Heather's home is the grand old historical estate of Castlemaine, where her parents are caretakers. This is all very well, except in summer, when the place is overrun by tourists. Desperately seeking a tourist free hiding spot, Heather retreats to the edge of the estate, to the strange little mound said to be the grave of Wild Robert, who lived and died most mysteriously 350 years ago. In her frustration, Heather angrily calls to Wild Robert to do something about the tourists, and to her very great (and understandable) surprise, he appears before her, a handsome young man in period clothing, somehow brighter than everything around him, but very much corporally present (so not a ghost).
Wild Robert was a magician, and he still has considerable powers of magic. During the course of his day with Heather, he works considerable magic and mischief. But though Heather is consternated by tourists being turned into sheep and the like, as she learns more of his story, and empathizes with his reactions to seeing his home 350 years in the future (this is the part that makes this timeslip in my mind), her primary response is one of deep sympathy. And the book ends with Robert returning underground, and Heather wondering if his heart can ever be returned to him....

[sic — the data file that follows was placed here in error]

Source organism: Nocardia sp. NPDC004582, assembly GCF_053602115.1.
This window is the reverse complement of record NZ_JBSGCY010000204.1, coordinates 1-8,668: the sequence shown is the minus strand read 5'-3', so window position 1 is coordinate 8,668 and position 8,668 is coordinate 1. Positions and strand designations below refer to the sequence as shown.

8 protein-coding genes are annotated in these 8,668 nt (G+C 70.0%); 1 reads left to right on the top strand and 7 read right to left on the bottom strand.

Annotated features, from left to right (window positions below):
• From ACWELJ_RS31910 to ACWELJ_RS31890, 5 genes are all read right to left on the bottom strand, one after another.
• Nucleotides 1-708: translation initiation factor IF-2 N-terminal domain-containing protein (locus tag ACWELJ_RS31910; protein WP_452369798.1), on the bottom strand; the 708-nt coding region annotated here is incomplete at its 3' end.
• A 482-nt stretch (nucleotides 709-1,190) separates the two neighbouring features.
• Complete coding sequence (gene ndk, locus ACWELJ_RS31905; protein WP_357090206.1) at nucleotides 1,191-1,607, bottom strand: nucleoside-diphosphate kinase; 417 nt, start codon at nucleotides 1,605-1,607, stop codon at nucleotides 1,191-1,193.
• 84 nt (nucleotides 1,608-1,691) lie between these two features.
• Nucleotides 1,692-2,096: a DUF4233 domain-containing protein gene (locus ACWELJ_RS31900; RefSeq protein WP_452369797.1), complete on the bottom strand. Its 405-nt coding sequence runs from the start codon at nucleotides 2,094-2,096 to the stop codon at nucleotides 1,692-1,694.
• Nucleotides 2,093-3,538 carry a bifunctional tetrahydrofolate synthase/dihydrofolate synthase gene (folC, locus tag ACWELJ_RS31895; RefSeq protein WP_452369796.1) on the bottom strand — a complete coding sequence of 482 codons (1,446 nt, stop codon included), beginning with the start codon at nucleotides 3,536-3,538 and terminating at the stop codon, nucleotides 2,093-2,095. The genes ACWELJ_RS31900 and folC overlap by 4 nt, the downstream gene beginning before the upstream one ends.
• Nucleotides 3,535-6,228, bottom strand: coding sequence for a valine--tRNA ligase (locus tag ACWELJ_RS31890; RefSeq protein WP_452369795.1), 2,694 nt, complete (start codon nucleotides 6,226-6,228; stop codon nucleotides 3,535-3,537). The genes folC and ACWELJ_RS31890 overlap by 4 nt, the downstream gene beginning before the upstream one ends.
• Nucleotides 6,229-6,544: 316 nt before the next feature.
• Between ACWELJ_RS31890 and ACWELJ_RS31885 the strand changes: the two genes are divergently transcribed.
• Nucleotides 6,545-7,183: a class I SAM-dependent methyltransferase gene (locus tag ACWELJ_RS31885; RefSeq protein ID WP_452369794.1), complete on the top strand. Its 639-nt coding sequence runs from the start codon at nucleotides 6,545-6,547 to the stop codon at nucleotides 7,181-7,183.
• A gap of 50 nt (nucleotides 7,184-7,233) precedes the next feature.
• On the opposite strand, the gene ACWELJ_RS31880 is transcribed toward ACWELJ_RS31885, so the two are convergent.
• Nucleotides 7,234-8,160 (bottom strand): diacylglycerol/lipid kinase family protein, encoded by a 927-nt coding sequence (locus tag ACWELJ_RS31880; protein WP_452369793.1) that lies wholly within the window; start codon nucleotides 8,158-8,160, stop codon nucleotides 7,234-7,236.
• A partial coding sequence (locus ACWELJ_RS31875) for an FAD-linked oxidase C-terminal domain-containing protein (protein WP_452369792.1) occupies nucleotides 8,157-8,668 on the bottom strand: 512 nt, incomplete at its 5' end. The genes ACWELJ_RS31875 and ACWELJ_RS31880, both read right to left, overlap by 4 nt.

And I really wonder that too, and want the next story really badly! It is Heather's empathy for Robert, and the sadness of his story with its twisty magic and familial betrayal, that gives the book more weight than it would have it were just simply magical high-jinx worked on tourists (although that makes for fun reading in its own right!). But because the story ends after that one day, we never get to explore that deeper part enough to make this a truly outstanding book.